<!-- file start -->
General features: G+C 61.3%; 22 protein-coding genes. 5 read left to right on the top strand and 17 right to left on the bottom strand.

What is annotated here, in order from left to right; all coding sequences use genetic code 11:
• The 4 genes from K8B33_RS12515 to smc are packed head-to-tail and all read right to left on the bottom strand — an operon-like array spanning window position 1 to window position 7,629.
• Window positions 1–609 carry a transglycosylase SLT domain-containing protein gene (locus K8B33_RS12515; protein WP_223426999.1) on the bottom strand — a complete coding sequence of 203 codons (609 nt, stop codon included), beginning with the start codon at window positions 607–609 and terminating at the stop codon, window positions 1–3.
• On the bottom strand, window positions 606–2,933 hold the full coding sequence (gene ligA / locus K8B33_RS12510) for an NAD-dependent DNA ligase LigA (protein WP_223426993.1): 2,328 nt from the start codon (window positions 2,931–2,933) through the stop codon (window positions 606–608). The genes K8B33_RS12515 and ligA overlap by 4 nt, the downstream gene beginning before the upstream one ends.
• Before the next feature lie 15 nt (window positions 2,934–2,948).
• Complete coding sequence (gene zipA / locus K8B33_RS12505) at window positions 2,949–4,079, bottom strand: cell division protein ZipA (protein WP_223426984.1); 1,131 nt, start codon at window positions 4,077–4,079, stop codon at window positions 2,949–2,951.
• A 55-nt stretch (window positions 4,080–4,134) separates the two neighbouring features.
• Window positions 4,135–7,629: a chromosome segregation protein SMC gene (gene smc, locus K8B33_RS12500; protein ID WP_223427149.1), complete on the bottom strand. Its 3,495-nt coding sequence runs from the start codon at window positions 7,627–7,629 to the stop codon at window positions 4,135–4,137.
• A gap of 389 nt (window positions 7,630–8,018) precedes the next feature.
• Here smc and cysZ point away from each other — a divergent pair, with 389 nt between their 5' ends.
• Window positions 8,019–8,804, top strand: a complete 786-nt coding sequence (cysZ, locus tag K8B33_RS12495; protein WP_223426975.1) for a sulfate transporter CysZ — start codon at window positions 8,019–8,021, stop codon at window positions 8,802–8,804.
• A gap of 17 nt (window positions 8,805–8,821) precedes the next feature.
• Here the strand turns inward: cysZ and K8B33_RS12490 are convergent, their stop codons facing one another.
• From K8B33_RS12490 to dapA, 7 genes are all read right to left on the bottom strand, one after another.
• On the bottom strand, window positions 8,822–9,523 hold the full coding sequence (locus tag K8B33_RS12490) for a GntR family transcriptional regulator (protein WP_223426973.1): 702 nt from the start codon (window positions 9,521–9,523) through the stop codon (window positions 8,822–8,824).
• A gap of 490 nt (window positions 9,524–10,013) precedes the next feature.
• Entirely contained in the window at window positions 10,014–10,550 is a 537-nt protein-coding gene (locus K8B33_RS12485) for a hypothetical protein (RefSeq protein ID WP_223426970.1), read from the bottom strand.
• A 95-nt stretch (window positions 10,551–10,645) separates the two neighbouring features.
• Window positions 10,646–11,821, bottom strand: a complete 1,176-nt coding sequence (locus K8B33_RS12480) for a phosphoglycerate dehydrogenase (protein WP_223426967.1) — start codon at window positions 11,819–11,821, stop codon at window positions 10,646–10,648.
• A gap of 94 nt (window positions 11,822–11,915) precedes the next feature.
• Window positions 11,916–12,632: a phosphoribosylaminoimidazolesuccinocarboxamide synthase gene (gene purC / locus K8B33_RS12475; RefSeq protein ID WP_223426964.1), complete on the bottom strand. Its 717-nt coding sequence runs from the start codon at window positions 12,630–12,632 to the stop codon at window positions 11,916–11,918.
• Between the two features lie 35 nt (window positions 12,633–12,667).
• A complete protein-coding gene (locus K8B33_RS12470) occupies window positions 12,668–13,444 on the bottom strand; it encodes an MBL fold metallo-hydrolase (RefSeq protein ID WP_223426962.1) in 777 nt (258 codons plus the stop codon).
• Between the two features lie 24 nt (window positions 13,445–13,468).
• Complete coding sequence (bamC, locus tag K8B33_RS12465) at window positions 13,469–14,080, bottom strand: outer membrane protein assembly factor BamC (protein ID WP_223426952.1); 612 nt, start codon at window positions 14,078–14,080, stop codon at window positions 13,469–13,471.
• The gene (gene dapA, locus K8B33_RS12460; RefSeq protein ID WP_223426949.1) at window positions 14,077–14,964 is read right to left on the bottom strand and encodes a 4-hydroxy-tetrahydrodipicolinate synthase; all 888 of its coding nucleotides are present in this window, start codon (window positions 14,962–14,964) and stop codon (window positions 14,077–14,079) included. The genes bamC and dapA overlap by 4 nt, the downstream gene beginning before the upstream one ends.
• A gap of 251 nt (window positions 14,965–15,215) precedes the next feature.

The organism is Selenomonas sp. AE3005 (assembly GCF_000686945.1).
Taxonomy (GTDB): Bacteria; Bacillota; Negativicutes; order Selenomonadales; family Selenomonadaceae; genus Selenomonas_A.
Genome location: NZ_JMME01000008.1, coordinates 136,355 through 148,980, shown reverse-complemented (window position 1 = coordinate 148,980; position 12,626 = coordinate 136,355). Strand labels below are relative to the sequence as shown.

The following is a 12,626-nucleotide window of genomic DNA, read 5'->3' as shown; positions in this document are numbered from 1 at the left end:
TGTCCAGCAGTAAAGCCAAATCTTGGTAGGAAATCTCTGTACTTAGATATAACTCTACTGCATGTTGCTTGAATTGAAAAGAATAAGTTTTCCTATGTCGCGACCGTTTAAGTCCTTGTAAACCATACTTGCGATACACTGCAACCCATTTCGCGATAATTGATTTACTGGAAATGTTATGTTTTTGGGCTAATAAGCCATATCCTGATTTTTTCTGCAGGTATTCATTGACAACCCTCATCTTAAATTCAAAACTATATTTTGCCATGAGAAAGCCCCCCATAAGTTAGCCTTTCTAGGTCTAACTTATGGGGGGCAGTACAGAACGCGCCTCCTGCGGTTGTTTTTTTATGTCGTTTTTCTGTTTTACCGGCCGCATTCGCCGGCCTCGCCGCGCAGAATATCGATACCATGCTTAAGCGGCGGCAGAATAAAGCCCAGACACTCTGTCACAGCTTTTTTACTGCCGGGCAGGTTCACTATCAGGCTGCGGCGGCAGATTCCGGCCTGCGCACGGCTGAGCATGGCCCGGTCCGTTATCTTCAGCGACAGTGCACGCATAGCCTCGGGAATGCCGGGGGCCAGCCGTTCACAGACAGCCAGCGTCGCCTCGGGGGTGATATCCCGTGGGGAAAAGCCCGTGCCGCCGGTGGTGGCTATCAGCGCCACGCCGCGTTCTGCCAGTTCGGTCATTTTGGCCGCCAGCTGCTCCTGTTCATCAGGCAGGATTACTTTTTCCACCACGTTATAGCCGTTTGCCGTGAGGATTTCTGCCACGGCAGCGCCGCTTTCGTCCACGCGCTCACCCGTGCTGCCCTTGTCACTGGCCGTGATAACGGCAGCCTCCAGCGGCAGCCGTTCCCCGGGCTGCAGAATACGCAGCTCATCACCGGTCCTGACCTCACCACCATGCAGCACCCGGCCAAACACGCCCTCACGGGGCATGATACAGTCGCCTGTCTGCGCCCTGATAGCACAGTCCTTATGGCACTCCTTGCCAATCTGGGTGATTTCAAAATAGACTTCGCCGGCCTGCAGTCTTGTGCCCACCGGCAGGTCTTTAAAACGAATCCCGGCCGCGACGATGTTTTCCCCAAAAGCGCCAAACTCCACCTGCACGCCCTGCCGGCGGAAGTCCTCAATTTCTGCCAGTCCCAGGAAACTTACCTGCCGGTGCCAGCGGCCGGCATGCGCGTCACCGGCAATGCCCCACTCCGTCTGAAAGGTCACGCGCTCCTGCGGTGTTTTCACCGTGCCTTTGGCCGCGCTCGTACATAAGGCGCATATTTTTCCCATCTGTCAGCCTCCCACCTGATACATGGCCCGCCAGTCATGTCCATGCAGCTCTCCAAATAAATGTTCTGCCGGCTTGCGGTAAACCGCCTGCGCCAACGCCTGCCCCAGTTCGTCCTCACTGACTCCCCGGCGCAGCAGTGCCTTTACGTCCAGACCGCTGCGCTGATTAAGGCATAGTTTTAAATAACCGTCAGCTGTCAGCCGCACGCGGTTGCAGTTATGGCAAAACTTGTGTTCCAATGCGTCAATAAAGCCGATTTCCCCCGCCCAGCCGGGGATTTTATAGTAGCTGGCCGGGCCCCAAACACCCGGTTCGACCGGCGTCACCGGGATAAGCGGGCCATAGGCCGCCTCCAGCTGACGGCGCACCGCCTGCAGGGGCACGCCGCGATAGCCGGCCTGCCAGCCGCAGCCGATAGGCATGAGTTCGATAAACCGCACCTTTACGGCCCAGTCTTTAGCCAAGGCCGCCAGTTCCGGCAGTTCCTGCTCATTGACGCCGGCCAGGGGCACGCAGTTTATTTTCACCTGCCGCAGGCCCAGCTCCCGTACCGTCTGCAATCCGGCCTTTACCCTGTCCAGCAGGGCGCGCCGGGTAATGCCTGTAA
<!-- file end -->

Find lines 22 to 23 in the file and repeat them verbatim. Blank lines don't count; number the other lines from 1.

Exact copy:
• Window positions 11,916–12,632: a phosphoribosylaminoimidazolesuccinocarboxamide synthase gene (gene purC / locus K8B33_RS12475; RefSeq protein ID WP_223426964.1), complete on the bottom strand. Its 717-nt coding sequence runs from the start codon at window positions 12,630–12,632 to the stop codon at window positions 11,916–11,918.
• Between the two features lie 35 nt (window positions 12,633–12,667).